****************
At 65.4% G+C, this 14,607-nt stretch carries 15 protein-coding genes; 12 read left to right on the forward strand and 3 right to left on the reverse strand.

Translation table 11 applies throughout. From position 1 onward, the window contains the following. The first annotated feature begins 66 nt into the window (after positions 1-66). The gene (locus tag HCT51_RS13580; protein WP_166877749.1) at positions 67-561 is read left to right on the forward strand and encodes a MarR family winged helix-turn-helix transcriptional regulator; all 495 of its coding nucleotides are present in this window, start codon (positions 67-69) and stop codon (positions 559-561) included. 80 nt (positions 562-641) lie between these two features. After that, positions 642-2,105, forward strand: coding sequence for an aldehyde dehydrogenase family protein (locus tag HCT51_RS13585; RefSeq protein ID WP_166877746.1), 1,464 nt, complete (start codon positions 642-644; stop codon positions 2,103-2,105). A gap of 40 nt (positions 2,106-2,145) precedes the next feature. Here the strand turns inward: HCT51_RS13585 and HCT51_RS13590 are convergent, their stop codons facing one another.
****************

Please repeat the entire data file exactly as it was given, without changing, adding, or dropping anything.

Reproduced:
At 65.4% G+C, this 14,607-nt stretch carries 15 protein-coding genes; 12 read left to right on the forward strand and 3 right to left on the reverse strand.

Translation table 11 applies throughout. From position 1 onward, the window contains the following. The first annotated feature begins 66 nt into the window (after positions 1-66). The gene (locus tag HCT51_RS13580; protein WP_166877749.1) at positions 67-561 is read left to right on the forward strand and encodes a MarR family winged helix-turn-helix transcriptional regulator; all 495 of its coding nucleotides are present in this window, start codon (positions 67-69) and stop codon (positions 559-561) included. 80 nt (positions 562-641) lie between these two features. After that, positions 642-2,105, forward strand: coding sequence for an aldehyde dehydrogenase family protein (locus tag HCT51_RS13585; RefSeq protein ID WP_166877746.1), 1,464 nt, complete (start codon positions 642-644; stop codon positions 2,103-2,105). A gap of 40 nt (positions 2,106-2,145) precedes the next feature. Here the strand turns inward: HCT51_RS13585 and HCT51_RS13590 are convergent, their stop codons facing one another.